Medeiros Elementary School fifth graders joined a class of CSU Stanislaus students to engage in a writing activity that benefitted both groups of students.
The fifth graders took a walking study trip to the college on Thursday for the cooperative writing session with Brett Ashmun’s English 1006 class.
“My students were insanely excited,” said Christine Rowell, Medeiros fifth grade teacher. “I probably shouldn’t’ have told them so early in the year because they’ve been looking forward to it for almost a month.”
Brett Ashmun, CSU Stanislaus professor, shared the same enthusiasm.
“Opportunity is a lot of what it takes to be successful and one of the things I want for my students is to give them as many opportunities as possible,” said Ashmun. “It’s building opportunities and connections for them, as well as tying in relationships to the community.”
Ashmun and Rowell met at a Great Valley Writing Project young writer’s camp over the summer.
“They were two of the teachers that were able to spend some time writing with the kids and they both could see the positive impact it had,” said Carol Minner, director of the Great Valley Writing Project. “They arranged this over the summer and I’m happy to be here to be able to see it.”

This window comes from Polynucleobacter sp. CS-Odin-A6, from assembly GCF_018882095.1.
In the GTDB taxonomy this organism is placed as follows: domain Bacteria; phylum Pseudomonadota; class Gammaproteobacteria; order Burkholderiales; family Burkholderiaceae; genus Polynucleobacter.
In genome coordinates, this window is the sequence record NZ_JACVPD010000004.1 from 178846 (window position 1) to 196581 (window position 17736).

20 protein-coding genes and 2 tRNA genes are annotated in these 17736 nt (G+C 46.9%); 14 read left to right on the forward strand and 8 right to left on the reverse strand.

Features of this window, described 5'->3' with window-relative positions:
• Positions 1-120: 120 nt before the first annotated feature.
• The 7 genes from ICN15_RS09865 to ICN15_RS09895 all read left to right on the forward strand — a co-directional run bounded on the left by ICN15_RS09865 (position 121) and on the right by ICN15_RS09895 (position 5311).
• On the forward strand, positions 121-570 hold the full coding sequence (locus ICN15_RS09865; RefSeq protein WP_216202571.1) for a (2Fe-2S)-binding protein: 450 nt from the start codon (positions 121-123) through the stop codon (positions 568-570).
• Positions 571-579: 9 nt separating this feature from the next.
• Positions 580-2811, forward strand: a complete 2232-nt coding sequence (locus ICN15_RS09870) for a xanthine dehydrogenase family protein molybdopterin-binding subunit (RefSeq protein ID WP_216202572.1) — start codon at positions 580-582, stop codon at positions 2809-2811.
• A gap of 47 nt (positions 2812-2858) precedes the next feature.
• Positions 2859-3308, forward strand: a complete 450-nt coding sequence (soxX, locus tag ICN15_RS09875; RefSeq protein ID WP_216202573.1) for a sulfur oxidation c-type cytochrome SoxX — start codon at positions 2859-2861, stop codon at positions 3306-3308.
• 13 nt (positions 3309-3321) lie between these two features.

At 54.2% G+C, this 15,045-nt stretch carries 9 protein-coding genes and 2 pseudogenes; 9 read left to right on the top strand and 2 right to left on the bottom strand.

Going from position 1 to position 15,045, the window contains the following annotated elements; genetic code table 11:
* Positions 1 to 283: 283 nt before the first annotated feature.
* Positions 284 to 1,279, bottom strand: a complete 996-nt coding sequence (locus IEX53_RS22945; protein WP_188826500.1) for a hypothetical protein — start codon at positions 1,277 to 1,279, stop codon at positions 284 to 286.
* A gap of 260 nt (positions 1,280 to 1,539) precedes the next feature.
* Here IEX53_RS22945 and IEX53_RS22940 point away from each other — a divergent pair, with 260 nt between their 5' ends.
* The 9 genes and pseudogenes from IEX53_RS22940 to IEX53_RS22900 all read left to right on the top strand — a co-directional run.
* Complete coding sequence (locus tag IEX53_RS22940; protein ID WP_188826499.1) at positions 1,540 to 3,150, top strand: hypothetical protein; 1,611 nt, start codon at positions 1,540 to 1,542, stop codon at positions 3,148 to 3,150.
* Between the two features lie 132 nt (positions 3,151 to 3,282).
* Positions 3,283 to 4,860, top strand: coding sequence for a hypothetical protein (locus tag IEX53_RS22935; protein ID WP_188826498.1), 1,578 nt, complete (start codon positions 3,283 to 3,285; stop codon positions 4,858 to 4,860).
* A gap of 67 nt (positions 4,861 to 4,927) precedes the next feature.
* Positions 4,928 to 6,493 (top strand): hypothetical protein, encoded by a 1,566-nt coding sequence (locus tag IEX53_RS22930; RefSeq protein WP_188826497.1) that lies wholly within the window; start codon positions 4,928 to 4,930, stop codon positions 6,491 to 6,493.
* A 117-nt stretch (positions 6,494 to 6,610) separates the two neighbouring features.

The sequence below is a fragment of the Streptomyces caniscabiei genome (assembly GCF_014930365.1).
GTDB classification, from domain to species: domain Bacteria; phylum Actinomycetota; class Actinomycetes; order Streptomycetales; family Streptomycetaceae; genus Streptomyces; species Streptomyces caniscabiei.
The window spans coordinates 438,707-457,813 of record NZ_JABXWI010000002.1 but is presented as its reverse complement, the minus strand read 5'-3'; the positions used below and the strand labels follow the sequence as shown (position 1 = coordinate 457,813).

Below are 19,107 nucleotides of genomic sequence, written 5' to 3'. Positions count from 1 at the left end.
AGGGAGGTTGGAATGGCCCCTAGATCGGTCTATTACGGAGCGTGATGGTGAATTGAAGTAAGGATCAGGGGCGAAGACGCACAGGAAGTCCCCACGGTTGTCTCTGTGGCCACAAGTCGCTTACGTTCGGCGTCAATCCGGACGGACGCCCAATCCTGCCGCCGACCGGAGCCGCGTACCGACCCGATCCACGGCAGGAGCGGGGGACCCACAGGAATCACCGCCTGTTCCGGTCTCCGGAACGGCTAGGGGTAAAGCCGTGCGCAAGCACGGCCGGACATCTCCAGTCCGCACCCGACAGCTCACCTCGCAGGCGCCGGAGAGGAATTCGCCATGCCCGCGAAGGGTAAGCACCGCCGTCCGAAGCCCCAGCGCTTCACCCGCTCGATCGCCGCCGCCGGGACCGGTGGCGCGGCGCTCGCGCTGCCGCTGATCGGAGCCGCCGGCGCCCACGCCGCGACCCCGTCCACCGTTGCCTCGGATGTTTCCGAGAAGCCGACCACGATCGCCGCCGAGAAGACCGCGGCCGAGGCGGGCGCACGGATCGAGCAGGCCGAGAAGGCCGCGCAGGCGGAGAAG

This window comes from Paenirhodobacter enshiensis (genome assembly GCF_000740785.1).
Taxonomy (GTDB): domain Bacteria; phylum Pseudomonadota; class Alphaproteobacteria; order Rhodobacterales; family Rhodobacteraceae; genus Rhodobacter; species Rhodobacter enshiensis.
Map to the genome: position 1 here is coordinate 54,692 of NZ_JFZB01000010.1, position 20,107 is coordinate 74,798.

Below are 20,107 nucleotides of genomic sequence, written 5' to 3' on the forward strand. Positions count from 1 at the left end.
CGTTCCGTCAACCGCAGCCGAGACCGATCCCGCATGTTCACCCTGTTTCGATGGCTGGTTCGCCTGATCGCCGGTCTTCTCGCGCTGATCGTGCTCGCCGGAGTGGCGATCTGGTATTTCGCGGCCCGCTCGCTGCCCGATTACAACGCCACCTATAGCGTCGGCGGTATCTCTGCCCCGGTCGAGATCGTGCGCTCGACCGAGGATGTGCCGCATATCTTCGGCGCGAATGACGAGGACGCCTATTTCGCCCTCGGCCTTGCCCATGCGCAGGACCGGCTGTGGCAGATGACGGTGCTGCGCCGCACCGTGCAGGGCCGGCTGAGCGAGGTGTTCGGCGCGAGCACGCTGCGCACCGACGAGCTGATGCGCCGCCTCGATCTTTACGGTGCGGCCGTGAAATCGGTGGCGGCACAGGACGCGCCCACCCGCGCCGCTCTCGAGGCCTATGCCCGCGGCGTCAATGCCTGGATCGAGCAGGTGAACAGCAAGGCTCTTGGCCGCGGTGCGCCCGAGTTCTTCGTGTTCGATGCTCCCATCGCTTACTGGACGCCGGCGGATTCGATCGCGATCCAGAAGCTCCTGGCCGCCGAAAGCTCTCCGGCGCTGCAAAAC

The students combined to do what was called a “Duelogue” shared writing experience where the students would partner to participate in a conversation that they would write back and forth to communicate, rather than speak to each other.
“We thought, ‘What could we do to introduce my students to the college atmosphere and the environment,’ and to introduce to his students that writing is a community based endeavor that can be shared across age,” said Rowell.
The paired college and elementary students shared perspective during the activity and then acted out the final conversation verbally in front of the class.
“I think this is great,” said Julia Aguilar, CSU Stanislaus student. “We get to interact with someone younger that has more imagination and we get to sense what they’re thinking compared to how we think, and it makes for a fun conversation.”
“It’s fun because you can’t talk to the person, you have to write instead,” said Briana Trigo, Medeiros Elementary student. “It’s different from being with students my age than with students bigger than me, but everyone is really nice.”
This is the first semester that this project has been incorporated and the foundation has been set for it happen again in the future.
“There are some things I want to do differently, but you’ve got to start somewhere and where we’ve started is wonderful,” said Ashmun. “I would like to keep the same kind of idea and be able to extend it over a period of time.”